Palace blog: Give Freedman a break
7:30am Friday 6th April 2012 in Sport
In the first of a new weekly blog by Palace supporters' group FYP Fanzine, Stephen Bridle looks at the pressure directed in toward Eagles manager Dougie Freedman.
Gone, it seems, are the days when Freedman will be given the benefit of the doubt win or lose, rain or shine, as an increasing number of fans are becoming seemingly frustrated with the defensive – often labelled ‘negative’ – football that has seen the club stabilise its position in the Championship.
A string of less than inspiring performances and results have seen the Palace gaffer come under much scrutiny over recent weeks and as paying supporters part of our remit is to voice our opinion in both good times and bad.
What I take umbrage with are the fans prematurely calling for Dougie’s head, as if he’s lost it himself and has suddenly forgotten the task laid out before him.
A slow, steady, financially secure progression of the club is what was promised to us by Steve Parish et al – a long-term goal that we’re still very much on track to achieve.
Freedman, it was revealed recently, is a proponent of ‘Italian style’ football; building a solid defensive base on top of which is mounted a fluid, dynamic attack. The first half of which the Eagles have become masters of if you look back through this season, the recent Forest game being an exception to the rule.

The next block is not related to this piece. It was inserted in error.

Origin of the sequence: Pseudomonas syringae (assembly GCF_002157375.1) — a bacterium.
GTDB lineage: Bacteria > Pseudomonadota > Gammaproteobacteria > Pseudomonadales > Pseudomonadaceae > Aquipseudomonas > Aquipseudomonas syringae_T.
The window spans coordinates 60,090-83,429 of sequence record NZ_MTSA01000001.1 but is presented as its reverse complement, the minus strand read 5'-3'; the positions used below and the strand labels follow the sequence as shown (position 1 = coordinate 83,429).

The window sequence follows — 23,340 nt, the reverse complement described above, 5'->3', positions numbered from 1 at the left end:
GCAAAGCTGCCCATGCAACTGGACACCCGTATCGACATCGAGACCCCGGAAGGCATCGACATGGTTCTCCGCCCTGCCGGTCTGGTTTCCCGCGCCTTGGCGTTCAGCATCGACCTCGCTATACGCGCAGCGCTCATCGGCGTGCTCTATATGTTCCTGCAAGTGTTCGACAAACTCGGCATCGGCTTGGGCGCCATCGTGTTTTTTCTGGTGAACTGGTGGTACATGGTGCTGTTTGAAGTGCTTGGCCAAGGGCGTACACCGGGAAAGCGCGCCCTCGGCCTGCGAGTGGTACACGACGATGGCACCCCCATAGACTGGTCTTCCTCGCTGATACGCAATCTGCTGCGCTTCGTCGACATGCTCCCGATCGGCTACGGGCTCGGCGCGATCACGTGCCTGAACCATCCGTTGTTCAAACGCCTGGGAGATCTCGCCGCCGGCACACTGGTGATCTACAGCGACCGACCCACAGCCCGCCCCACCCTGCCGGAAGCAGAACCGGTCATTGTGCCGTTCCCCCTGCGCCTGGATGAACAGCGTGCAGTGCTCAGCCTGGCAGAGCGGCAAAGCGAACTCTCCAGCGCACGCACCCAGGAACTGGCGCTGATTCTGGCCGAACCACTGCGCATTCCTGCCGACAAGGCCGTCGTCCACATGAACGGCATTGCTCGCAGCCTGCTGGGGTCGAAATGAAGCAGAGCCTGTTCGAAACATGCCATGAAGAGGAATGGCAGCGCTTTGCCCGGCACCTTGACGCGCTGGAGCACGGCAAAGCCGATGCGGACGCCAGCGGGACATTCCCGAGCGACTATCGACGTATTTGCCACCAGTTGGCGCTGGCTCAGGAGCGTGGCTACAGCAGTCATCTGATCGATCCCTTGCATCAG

It was also revealed recently in a post-match press conference that Freedman believes this isn’t the right time for a promotion push from the Eagles as the gaffer looks to strengthen his squad in key areas ahead of next season.
One thing we can be sure of though, is that he’s proven himself proficient in manageing a team that is able to grind out results and one that can find the strength to pull points out of the hat in unlikely situations even if we aren’t performing to fans’ expectations in every game – and that’s a skill that will be handy when it is our time to go up.
So give Dougie a break, he’s done more for our club over his ten or so years than almost anyone else - a little more patience could see us exactly where we want to be in not more than a couple of seasons.